This was initially published on FutureChallenges.org.
Non-communicable diseases is a puzzling term for many. Personally. I am bothered because it does not include a wide range of socially-relevant disorders. The pandemics of poverty as well as stigma and extra-legal investigation of people in a poor health condition are a chronic scourge along with obesity and cancer.
My country of birth is officially Bulgaria. The amazing amount of inanities spouted by its rulers are among the bunch of reasons that justifies its (thus far) officious name: Absurdistan. The recent outbreak of militia questionitis [*] in the country might change this.
Zealous policemen were reported [bg] to be sending out official requests for the personal data of patients treated in the capital city, Sofia. These demands were sent to a quite large number of doctors, all involved in the national Methadone Treatment Program. As you may know, methadone is widely used as a substitute during drug detoxification treatment. People in the Methadone Program are all former heroin addicts doing their best to gain a semblance of normal life. There are some 3,000 of them in the country, and more than 1,000 of them take part to the Program through one or other of the 15 dedicated centers in Sofia.
What caused this outbreak of militia questionitis? Well, there have been several (often armed) robberies of pharmacies in Sofia over the last 3 months, and important sums have been stolen along with medicines allegedly usable by drug addicts. So the Sofia police has decided to make a massive round-up of data from all the Methadone Program centers operating in the capital: these zealous policemen want the names and national ID numbers of all patients in the program in Sofia.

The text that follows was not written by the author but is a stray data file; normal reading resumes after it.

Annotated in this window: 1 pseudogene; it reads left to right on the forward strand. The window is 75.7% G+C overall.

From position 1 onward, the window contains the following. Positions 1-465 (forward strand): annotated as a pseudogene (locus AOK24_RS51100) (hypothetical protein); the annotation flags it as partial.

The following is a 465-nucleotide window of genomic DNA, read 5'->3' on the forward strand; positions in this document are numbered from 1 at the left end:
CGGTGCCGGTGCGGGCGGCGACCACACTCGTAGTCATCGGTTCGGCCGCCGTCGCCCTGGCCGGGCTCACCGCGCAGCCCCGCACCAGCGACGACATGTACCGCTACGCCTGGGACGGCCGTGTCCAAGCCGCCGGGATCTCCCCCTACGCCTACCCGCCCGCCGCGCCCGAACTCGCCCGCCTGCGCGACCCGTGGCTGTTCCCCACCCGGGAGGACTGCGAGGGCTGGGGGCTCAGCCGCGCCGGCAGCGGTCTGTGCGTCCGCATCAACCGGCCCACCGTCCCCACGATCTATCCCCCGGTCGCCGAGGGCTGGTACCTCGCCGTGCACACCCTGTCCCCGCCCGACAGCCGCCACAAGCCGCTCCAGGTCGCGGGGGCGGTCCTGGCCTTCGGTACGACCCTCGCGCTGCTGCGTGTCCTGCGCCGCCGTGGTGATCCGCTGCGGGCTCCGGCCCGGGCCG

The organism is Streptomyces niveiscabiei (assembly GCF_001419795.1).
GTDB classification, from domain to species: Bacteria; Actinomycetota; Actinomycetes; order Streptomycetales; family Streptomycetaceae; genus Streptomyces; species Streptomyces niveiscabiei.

Such highly sensitive data collection is dangerous. Of course, the law does allow police to access this type of data — which is normally confidential and for doctors’ eyes only, — provided there is robust evidence against a particular person and an authorization has been granted by a judge. This has patently not happened here.
The police detained someone [bg] few weeks ago, but the robberies continue. As no other suspects are in sight, the police seems to have come up with the mind-blowing idea of taking the group of patients from the Methadone Program as a pool of potential suspects. On second thoughts, the … rationale – if I may use this word in the present context – is that either all drug addicts in the country target the Sofia pharmacies, which implies that the Methadone Program needs an overhaul, or that the unknown perpetrator stole drugs he cannot sell because he needs them himself.
In either case, the reasoning of the police is very weak. Apart from its ludicrousness, this request is downright discriminatory and violates three national laws [bg]: the one regulating the Ministry of Interior’s prerogatives; the law protecting personal data; and the law about health data confidentiality. And I’m not going to get in to what it might mean in terms of EU legislation or things such as the principles of the European Convention on Human Rights. Thus far, doctors have mainly refused to comply and release the sensitive data.
Looked at more closely, the picture it presents is pretty nauseating: the police is actually profiling a group of vulnerable people in frail health as potential suspects based solely on their participation in the Methadone Treatment Program. In other words, people with a serious addiction going through harsh detox times are collectively guilty-until-proven-otherwise of the armed robbery of pharmacies (and any other probable crime in the future). As if it were not enough to violate the laws they are supposed to protect, the police then forcibly engage another group of people — medical practitioners from the Methadone Program — as their accomplice. If the doctors comply, they will be automatically committing a crime.
The Republic’s watchdog has turned rabid. Beware the bite.
[*] Questionitis: an acute syndrome consisting of asking all kinds of intrusive questions that violate privacy. When coming from a policeman, especially one from a former ‘communist’ country in Central and Eastern Europe, the condition is defined as militia questionitis and is particularly grave.